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Abstracts (Summaries)

Detecting and Correcting Syntactic Errors in Machine Translation Using Feature-Based Lexicalized Tree Adjoining Grammars

Ma, Wei-Yun; McKeown, Kathleen

Statistical machine translation has made tremendous progress over the past ten years. The output of even the best systems, however, is often ungrammatical because of the lack of sufficient linguistic knowledge. Even when systems incorporate syntax in the translation process, syntactic errors still result. To address this issue, we present a novel approach for detecting and correcting ungrammatical translations. In order to simultaneously detect
multiple errors and their corresponding words in a formal framework, we use feature-based lexicalized tree adjoining grammars (FB-LTAG). In FB-LTAG, each lexical item is associated with a syntactic elementary tree, in which each node is associated with a set of feature-value pairs, called Attribute Value Matrices (AVMs). AVMs define the lexical item’s syntactic usage. Our syntactic error detection works by checking the AVM values of all lexical items within a sentence using a unification framework. Thus, we use the feature structures in the AVMs to detect the error type and corresponding words. In order to simultaneously detect multiple error types and track their corresponding words, we propose a new unification method which allows the unification procedure to continue when unification fails and also to propagate the failure information to relevant words. We call the modified unification a fail propagation unification. Our approach features: 1) the use of XTAG grammar, a rule-based English grammar developed by linguists using the FB-LTAG formalism, 2) the ability to simultaneously detect multiple ungrammatical types and their corresponding words by using FB-LTAG’s feature unifications, and 3) the ability to simultaneously correct multiple ungrammatical types based on the detection information. Grammar checking methods are usually divided into three classes: statistic-based checking, rule-based checking and syntax-based checking. Our approach is a mix of rule-based checking and syntax-based checking: The XTAG English grammar is designed by linguists while the detecting procedure is based on syntactic operations which dynamically reference the grammar. In our procedure for syntactic error detection, we first decomposes each sentence hypothesis parse tree into elementary trees, followed by associating each elementary tree with AVMs through look-up in the XTAG grammar, and finally reconstruct the original parse tree out of the elementary trees using substitution and adjunction operations along with AVM unifications with fail propagation ability. Once error types and their corresponding words are detected, one is able to correct errors based on a unified consideration of all related words under the same error types. In this paper, we present some simple mechanism to handle part of the detected situations. We use our approach to detect and correct translations of six single statistical machine translation systems. The results show that most of the corrected translations are improved.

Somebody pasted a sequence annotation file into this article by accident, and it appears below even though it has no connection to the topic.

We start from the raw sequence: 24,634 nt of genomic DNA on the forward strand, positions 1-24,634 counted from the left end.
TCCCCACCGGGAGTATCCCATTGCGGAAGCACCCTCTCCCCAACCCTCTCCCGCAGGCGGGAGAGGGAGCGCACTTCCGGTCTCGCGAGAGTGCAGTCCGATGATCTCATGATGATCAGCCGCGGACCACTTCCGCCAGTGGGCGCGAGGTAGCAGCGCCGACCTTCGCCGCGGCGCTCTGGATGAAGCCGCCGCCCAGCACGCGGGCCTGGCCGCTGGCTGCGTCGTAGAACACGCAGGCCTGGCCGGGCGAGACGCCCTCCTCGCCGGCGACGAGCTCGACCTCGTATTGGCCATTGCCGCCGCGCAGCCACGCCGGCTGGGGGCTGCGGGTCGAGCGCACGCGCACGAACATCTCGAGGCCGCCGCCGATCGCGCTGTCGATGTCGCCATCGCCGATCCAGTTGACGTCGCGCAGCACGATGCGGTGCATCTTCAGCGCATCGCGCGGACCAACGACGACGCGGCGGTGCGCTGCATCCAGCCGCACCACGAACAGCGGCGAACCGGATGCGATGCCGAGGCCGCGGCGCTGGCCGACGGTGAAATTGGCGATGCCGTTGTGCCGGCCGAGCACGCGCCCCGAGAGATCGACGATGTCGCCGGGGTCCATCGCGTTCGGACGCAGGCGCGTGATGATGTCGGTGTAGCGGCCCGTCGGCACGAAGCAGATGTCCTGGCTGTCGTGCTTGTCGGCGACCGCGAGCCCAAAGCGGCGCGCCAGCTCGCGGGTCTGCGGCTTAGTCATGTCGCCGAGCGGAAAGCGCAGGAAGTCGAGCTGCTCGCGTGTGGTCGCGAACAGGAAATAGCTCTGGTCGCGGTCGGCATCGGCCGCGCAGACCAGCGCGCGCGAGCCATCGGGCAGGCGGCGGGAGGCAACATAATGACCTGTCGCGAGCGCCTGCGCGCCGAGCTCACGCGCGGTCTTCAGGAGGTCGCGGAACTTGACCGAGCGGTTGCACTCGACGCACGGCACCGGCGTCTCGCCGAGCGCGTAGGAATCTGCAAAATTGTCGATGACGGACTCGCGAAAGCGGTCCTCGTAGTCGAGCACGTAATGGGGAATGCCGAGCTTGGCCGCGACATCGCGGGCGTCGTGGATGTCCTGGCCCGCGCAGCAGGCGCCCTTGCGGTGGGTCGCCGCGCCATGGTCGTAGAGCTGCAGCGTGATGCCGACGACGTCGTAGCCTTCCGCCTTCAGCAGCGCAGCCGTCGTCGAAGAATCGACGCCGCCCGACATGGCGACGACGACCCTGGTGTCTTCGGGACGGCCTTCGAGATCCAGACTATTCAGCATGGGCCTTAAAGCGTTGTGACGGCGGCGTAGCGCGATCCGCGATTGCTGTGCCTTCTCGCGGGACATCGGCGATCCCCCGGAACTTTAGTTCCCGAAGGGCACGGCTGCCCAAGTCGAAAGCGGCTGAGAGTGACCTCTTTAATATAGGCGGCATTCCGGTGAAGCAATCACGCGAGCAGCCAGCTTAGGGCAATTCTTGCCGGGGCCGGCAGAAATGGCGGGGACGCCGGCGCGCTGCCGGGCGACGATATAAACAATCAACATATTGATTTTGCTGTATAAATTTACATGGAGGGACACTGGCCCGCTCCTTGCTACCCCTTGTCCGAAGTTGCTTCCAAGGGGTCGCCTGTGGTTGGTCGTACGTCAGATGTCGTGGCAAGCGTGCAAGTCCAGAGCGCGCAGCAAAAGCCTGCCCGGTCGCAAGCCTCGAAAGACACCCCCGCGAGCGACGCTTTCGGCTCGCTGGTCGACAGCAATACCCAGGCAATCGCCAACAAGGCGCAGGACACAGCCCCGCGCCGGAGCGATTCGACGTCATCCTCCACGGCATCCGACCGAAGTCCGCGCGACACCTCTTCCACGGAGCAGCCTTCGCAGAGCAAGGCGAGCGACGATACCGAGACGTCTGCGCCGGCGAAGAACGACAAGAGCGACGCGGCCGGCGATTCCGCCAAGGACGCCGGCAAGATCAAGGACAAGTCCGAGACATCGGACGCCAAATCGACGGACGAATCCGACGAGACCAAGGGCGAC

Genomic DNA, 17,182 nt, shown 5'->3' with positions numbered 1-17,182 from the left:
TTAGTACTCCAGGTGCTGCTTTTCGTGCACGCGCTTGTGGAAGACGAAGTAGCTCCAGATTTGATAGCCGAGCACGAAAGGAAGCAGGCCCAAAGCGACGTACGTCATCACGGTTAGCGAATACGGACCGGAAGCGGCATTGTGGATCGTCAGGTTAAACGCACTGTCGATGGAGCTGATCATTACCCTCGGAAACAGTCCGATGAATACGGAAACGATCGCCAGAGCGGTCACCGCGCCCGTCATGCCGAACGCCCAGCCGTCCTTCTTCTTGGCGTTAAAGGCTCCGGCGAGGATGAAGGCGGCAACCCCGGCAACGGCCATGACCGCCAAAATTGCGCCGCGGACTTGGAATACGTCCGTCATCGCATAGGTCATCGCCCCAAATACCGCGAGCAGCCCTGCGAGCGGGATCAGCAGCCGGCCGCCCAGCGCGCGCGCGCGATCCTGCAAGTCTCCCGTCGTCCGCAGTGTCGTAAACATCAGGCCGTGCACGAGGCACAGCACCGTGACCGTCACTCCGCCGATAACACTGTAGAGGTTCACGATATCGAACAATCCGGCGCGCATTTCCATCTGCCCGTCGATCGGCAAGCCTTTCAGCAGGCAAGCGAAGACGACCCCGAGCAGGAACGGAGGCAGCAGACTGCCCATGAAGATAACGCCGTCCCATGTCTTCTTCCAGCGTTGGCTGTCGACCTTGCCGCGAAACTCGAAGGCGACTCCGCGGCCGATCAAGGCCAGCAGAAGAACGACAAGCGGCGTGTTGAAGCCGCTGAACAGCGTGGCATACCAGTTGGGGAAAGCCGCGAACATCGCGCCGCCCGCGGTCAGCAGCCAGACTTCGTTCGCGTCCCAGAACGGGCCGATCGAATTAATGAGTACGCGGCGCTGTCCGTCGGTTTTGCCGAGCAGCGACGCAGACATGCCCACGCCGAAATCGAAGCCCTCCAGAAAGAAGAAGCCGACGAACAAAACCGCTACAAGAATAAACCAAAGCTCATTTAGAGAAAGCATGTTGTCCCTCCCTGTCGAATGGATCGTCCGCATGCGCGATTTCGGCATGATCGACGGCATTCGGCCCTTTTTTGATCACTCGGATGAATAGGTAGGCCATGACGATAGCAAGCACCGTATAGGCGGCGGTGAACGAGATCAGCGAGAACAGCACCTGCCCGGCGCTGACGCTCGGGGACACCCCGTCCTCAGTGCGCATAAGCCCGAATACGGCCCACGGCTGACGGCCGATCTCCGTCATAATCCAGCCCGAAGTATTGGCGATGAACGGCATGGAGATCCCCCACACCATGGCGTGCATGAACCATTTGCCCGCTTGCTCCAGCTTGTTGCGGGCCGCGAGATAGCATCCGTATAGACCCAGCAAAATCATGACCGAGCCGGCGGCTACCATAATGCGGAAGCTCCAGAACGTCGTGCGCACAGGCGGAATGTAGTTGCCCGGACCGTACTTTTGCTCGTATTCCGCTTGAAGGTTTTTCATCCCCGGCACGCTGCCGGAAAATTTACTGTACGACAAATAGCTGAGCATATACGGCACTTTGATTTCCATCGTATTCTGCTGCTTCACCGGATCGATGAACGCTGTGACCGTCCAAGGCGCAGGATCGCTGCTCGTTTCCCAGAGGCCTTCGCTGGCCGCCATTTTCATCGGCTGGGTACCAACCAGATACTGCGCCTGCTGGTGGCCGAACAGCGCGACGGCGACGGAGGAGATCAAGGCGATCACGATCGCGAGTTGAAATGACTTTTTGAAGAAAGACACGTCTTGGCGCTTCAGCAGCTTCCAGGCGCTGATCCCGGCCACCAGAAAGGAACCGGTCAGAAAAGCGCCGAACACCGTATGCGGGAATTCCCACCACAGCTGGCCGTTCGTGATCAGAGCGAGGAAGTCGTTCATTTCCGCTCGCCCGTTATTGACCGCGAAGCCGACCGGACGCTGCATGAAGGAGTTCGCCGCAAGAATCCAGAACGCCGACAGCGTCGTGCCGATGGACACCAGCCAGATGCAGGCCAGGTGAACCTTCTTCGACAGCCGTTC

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Academic Units
Computer Science
Published Here
April 24, 2013
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